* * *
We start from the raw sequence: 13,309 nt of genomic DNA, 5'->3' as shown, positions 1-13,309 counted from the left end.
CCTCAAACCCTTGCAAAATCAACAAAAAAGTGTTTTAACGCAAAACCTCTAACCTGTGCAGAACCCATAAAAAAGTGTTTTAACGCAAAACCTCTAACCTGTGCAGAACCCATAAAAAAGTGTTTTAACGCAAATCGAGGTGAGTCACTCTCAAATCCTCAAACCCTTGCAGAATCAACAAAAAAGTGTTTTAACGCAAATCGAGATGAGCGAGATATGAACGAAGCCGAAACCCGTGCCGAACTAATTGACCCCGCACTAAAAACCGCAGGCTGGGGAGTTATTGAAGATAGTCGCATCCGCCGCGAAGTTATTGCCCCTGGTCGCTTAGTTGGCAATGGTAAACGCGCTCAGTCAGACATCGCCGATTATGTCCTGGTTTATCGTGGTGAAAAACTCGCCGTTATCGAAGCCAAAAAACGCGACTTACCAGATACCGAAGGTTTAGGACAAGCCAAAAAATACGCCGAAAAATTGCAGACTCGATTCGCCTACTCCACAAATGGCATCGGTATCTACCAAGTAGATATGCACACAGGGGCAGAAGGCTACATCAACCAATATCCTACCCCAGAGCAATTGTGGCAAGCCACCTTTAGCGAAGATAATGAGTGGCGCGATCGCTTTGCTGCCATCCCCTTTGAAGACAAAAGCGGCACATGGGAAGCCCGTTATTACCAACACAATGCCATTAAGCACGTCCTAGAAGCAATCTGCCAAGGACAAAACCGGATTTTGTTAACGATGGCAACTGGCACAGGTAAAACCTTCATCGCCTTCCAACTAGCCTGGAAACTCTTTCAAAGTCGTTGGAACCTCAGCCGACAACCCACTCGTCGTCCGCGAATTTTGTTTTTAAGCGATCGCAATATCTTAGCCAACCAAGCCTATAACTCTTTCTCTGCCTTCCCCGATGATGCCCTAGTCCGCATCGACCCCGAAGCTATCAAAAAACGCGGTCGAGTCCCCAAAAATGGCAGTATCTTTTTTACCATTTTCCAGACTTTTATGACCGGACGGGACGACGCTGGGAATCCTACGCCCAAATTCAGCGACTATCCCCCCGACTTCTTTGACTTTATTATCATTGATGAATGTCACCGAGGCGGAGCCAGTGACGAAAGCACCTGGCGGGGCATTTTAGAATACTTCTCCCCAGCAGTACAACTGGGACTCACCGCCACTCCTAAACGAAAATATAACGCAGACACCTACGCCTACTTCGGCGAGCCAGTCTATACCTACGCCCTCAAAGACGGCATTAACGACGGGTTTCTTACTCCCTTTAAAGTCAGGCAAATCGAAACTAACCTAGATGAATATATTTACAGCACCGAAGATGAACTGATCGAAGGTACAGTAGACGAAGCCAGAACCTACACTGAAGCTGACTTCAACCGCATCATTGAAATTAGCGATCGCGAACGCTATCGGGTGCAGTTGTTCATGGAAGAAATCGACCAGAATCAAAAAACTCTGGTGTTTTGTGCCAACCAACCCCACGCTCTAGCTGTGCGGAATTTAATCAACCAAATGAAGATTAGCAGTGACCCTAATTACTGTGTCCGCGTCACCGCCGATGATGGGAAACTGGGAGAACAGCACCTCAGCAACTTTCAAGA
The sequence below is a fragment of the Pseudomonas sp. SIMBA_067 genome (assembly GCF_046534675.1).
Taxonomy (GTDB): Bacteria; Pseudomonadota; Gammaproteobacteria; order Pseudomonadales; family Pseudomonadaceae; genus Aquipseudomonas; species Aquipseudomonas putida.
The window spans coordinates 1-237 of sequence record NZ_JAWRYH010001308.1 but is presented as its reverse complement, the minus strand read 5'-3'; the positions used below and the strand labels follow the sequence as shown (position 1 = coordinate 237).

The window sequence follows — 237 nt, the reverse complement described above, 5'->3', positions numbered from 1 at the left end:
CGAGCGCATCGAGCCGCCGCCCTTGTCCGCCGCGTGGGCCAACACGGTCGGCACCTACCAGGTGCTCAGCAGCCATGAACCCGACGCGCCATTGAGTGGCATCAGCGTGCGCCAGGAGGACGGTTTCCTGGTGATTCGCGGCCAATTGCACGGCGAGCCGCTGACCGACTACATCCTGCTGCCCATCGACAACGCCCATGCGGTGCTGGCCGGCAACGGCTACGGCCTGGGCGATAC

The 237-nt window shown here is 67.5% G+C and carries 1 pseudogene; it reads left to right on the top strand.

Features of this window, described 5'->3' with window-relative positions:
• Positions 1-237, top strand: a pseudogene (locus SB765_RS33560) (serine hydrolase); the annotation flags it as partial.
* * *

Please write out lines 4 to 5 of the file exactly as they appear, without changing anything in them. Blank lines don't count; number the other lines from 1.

Taxonomy (GTDB): Bacteria; Pseudomonadota; Gammaproteobacteria; order Pseudomonadales; family Pseudomonadaceae; genus Aquipseudomonas; species Aquipseudomonas putida.
The window spans coordinates 1-237 of sequence record NZ_JAWRYH010001308.1 but is presented as its reverse complement, the minus strand read 5'-3'; the positions used below and the strand labels follow the sequence as shown (position 1 = coordinate 237).